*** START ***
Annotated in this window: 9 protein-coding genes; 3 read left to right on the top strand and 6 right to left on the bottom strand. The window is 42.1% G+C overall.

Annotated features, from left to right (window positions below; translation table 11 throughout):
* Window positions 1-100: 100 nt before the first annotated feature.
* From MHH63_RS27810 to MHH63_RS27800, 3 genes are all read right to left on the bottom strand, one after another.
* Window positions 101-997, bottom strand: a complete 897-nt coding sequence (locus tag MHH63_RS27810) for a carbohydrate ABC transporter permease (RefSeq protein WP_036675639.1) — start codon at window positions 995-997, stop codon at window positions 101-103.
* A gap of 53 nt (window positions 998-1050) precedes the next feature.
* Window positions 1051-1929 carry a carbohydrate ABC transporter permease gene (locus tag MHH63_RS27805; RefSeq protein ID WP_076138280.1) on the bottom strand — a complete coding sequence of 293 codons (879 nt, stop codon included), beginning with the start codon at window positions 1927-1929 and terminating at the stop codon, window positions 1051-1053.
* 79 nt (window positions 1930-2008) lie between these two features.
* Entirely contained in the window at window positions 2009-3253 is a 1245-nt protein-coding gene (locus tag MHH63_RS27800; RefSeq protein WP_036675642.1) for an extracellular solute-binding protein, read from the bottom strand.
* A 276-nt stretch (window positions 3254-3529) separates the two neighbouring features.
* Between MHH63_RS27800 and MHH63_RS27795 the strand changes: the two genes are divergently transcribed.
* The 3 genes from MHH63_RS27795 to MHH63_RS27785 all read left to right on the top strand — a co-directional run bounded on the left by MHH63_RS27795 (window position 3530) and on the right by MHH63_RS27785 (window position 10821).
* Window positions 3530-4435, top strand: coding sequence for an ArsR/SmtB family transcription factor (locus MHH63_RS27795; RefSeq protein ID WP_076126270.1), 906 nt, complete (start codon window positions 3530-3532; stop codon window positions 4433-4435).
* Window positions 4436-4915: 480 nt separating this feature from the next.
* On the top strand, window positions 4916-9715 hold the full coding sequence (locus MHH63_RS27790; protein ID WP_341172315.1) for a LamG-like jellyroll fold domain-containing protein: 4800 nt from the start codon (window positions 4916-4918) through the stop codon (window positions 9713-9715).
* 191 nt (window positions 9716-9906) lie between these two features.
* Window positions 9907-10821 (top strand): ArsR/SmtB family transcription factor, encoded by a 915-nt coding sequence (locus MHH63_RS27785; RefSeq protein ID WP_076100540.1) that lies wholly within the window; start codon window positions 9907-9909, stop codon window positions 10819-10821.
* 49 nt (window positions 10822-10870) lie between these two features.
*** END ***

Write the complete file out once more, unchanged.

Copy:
Annotated in this window: 9 protein-coding genes; 3 read left to right on the top strand and 6 right to left on the bottom strand. The window is 42.1% G+C overall.

Annotated features, from left to right (window positions below; translation table 11 throughout):
* Window positions 1-100: 100 nt before the first annotated feature.
* From MHH63_RS27810 to MHH63_RS27800, 3 genes are all read right to left on the bottom strand, one after another.
* Window positions 101-997, bottom strand: a complete 897-nt coding sequence (locus tag MHH63_RS27810) for a carbohydrate ABC transporter permease (RefSeq protein WP_036675639.1) — start codon at window positions 995-997, stop codon at window positions 101-103.
* A gap of 53 nt (window positions 998-1050) precedes the next feature.
* Window positions 1051-1929 carry a carbohydrate ABC transporter permease gene (locus tag MHH63_RS27805; RefSeq protein ID WP_076138280.1) on the bottom strand — a complete coding sequence of 293 codons (879 nt, stop codon included), beginning with the start codon at window positions 1927-1929 and terminating at the stop codon, window positions 1051-1053.
* 79 nt (window positions 1930-2008) lie between these two features.
* Entirely contained in the window at window positions 2009-3253 is a 1245-nt protein-coding gene (locus tag MHH63_RS27800; RefSeq protein WP_036675642.1) for an extracellular solute-binding protein, read from the bottom strand.
* A 276-nt stretch (window positions 3254-3529) separates the two neighbouring features.
* Between MHH63_RS27800 and MHH63_RS27795 the strand changes: the two genes are divergently transcribed.
* The 3 genes from MHH63_RS27795 to MHH63_RS27785 all read left to right on the top strand — a co-directional run bounded on the left by MHH63_RS27795 (window position 3530) and on the right by MHH63_RS27785 (window position 10821).
* Window positions 3530-4435, top strand: coding sequence for an ArsR/SmtB family transcription factor (locus MHH63_RS27795; RefSeq protein ID WP_076126270.1), 906 nt, complete (start codon window positions 3530-3532; stop codon window positions 4433-4435).
* Window positions 4436-4915: 480 nt separating this feature from the next.
* On the top strand, window positions 4916-9715 hold the full coding sequence (locus MHH63_RS27790; protein ID WP_341172315.1) for a LamG-like jellyroll fold domain-containing protein: 4800 nt from the start codon (window positions 4916-4918) through the stop codon (window positions 9713-9715).
* 191 nt (window positions 9716-9906) lie between these two features.
* Window positions 9907-10821 (top strand): ArsR/SmtB family transcription factor, encoded by a 915-nt coding sequence (locus MHH63_RS27785; RefSeq protein ID WP_076100540.1) that lies wholly within the window; start codon window positions 9907-9909, stop codon window positions 10819-10821.
* 49 nt (window positions 10822-10870) lie between these two features.